Alas, we cannot all have the opportunity to bag innumerable elephants, pandas, platypodes, blue whales, etc – though I am sure we have all read all Teddy Roosevelt’s hunting books, etc but, here is an interesting book about a chap who satisfied his venality with the pursuit of rats, ‘Tales of a Rat-Hunting Man’ by Brian Plummer (He wrote many other fascinating books too, and was, like me a devotee of the Jack Russell terrier. Well done, Brian: http://en.wikipedia.org/wiki/Brian_Plummer)
PS: ‘platypodes’ really is the plural of ‘platypus’.
This fascinating adventure story contains many riveting accounts of his pursuit of the wily rodent through the maggot factories and rubbish tips of England. Why he even (once) pursued his prey through the decomposing body of a circus elephant, which recalls my own adventures hunting foxes out of the carcass of a large beached whale on Anderson’s Inlet many years ago!
I note Roald Dahl ‘stole’ one of his excellent (Claud) bar stories about rat hunting from Brian. (http://www.roalddahlfans.com/shortstories/ratc.php) Lo, how the mighty are fallen!
Here is a review of this excellent tome: ‘After the initial shock of even considering a rat-catching professional, the title and content of this book are intriguing. The rat is “the unheralded game-animal of Great Britain,” so much so that its proponents are feared and reviled as not quite “right.” But from the time D. Brian Plummer received his first rat terrier at the age of 10, he dedicated himself to the sport of rat-catching using either dogs or ferrets. He actually enjoys killing rats and is pleased to share his techniques. Thank goodness for Plummer’s wit and charm, which make the experience of reading about such nasty creatures a delight.’
It is available here: http://www.amazon.com/Tales-Hunting-David-Brian-Plummer/dp/1906486271
Here’s Roald’s version: ‘he tries to make amends with the men by showing them some rat tricks. He pulls a rat out of his pockets (“Always got a rat or two about me somewhere.”) and drops it down the neck of his shirt. Then he drops in a ferret he pulled out of another pocket. A frantic chase and fight ensue in the shirt, and eventually the ratcatcher pulls out the dead rat and the bloody ferret. After that performance, he claims he can do something even more amazing: he can kill a rat himself without using his hands or arms or legs or feet. He gets Claud to bet him a shilling that he can’t. He produces another live rat and they tie it to a car antenna. The ratcatcher begins to stare at the rat, moving closer and closer, until finally he strikes like a snake with his mouth open and his yellow teeth biting. The narrator closes his eyes, and when he opens them the ratcatcher is collecting his money and spitting out blood.’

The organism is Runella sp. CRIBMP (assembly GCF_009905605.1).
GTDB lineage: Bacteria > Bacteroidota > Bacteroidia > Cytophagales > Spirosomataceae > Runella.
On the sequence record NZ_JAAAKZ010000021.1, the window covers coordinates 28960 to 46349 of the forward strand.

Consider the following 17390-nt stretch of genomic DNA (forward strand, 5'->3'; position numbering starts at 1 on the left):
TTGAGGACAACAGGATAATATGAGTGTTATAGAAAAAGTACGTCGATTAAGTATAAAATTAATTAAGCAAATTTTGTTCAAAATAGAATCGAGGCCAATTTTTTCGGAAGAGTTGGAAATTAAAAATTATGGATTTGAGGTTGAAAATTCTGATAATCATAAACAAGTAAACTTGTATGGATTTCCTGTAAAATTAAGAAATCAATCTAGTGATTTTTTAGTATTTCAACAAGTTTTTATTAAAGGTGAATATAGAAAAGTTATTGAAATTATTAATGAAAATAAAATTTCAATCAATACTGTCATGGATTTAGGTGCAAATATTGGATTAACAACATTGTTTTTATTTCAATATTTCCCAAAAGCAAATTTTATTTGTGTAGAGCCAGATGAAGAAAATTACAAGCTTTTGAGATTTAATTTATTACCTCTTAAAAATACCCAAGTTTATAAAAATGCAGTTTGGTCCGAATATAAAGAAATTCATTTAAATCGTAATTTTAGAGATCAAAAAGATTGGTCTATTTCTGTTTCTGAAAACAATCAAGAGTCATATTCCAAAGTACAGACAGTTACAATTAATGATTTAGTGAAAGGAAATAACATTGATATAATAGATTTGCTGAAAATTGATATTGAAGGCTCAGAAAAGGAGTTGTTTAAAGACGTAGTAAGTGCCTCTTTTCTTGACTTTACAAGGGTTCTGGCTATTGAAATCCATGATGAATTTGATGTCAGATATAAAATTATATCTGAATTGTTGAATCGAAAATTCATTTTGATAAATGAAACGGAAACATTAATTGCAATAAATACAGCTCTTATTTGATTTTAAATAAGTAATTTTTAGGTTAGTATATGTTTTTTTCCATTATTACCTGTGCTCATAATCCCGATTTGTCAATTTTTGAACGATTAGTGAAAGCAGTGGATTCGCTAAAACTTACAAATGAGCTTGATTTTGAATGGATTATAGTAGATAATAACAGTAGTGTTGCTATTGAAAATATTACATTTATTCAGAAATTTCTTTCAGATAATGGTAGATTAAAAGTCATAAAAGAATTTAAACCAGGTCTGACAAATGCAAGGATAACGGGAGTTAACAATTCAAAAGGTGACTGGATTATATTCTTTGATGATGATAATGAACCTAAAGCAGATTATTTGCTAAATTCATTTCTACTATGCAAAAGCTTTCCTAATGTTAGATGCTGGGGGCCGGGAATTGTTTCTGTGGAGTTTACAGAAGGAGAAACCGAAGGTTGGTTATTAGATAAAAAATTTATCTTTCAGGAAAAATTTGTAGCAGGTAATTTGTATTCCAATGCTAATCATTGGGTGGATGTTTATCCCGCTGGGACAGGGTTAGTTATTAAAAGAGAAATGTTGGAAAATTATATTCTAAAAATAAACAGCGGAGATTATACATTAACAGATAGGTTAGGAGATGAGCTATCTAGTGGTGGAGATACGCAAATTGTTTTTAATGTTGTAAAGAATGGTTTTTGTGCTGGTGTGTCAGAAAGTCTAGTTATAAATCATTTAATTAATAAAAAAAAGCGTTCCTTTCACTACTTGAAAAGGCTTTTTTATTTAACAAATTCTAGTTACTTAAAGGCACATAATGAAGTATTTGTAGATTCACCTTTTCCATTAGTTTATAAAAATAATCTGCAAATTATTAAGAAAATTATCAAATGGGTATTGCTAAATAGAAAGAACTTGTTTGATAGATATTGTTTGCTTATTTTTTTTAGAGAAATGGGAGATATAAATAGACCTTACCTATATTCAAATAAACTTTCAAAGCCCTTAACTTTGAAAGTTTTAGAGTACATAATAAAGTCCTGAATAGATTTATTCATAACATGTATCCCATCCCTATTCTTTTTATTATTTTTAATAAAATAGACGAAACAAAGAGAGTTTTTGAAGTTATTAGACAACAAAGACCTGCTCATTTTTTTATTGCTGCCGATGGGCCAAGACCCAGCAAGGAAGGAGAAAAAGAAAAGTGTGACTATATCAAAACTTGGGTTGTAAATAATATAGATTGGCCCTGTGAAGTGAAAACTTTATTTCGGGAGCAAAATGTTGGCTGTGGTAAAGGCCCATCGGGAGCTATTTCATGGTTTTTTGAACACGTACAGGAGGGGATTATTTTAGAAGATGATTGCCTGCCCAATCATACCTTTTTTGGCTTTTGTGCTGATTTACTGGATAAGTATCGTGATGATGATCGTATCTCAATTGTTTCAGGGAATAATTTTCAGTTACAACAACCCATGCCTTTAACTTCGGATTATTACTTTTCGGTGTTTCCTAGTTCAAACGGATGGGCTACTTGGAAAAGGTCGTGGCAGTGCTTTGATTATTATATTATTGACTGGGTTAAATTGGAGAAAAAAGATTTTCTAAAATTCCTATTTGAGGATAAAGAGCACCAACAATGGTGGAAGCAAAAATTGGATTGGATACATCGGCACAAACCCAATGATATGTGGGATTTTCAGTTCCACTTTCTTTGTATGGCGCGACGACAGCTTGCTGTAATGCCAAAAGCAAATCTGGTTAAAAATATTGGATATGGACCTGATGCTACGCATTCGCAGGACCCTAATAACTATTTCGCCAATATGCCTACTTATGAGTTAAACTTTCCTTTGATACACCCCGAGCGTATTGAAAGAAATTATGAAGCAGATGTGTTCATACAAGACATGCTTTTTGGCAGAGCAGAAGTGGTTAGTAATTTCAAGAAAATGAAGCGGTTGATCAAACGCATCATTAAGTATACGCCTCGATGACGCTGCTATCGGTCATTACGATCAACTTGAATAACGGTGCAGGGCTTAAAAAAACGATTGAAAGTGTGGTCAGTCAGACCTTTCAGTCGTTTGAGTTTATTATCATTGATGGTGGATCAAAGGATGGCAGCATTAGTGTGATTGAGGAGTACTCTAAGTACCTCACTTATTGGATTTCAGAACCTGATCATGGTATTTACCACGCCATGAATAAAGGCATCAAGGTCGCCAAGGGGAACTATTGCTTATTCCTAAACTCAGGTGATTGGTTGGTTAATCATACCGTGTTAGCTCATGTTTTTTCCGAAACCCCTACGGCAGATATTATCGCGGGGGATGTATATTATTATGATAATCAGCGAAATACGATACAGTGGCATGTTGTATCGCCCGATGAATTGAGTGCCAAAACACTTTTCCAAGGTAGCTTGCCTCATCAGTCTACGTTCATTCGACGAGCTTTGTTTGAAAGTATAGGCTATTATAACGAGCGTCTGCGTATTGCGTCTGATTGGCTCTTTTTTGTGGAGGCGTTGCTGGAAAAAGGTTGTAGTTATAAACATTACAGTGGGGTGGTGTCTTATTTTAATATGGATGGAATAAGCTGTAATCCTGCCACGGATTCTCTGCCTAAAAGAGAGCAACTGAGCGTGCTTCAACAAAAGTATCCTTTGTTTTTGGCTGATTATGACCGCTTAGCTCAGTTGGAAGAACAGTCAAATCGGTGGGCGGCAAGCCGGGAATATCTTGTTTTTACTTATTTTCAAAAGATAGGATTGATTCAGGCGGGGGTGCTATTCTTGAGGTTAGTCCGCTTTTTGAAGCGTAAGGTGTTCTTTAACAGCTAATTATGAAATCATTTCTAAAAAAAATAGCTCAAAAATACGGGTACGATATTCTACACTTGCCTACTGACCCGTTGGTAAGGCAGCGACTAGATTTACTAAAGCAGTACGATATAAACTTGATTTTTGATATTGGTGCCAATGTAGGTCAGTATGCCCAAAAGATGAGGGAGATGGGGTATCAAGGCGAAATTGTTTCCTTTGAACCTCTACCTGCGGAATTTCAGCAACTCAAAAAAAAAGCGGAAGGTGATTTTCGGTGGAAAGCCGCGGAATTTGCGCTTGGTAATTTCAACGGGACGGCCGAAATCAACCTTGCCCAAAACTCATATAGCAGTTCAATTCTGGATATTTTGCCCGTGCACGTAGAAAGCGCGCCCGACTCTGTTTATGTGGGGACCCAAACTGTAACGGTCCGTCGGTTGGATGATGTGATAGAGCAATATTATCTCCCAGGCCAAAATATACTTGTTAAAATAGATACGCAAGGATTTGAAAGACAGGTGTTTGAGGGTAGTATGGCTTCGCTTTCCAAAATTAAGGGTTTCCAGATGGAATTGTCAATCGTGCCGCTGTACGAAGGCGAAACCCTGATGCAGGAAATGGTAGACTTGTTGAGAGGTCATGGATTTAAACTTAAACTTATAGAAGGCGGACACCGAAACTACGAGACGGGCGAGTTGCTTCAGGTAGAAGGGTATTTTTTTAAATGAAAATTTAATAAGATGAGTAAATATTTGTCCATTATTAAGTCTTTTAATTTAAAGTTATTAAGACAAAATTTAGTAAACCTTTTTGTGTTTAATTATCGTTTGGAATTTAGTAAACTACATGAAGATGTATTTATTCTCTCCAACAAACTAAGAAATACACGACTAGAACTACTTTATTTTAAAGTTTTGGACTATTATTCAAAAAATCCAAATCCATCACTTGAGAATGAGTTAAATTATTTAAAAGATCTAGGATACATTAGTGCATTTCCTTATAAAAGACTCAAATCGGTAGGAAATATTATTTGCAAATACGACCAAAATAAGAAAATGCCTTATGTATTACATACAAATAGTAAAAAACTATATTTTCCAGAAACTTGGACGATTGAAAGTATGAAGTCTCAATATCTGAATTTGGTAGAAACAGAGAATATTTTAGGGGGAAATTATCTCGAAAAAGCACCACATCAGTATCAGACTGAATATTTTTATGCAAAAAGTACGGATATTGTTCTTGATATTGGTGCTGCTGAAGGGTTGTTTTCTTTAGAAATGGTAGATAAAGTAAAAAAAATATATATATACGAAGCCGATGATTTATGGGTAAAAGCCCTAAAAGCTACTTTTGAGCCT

I do like that line, ‘Always got a rat or two about me somewhere’. I want it for my very own! I remember when I was a child most times having a ferret or a sugar glider about my person (eg inside my shirt) too. This is a sadly neglected foible nowadays. Having since read a number of Brian’s excellent books, I now too want a ‘Plummer Terrier, the breed he developed out of Jack Russells and sundry other small hunting breeds. I may have to content myself with Spot & Honey.
For those who delight in a ‘spot’ of venality here is a film of the Severn Valley ‘Ratters’ doing what they love best:
Here is an even longer hunt (425 rats killed – that’s pretty good going):
‘Venery’. It is such a lovely word. It is a short hop really from a ‘mouse’ to a ‘moose’ which perhaps explains my predilection for these critters as for example evidenced in this post: http://www.theultralighthiker.com/eddie-herrick-moose-hunting-at-dusky-sound/
– or this: http://www.theultralighthiker.com/the-lure-of-the-moose/ I only wish my Jack Russells could accompany me to Fiordland.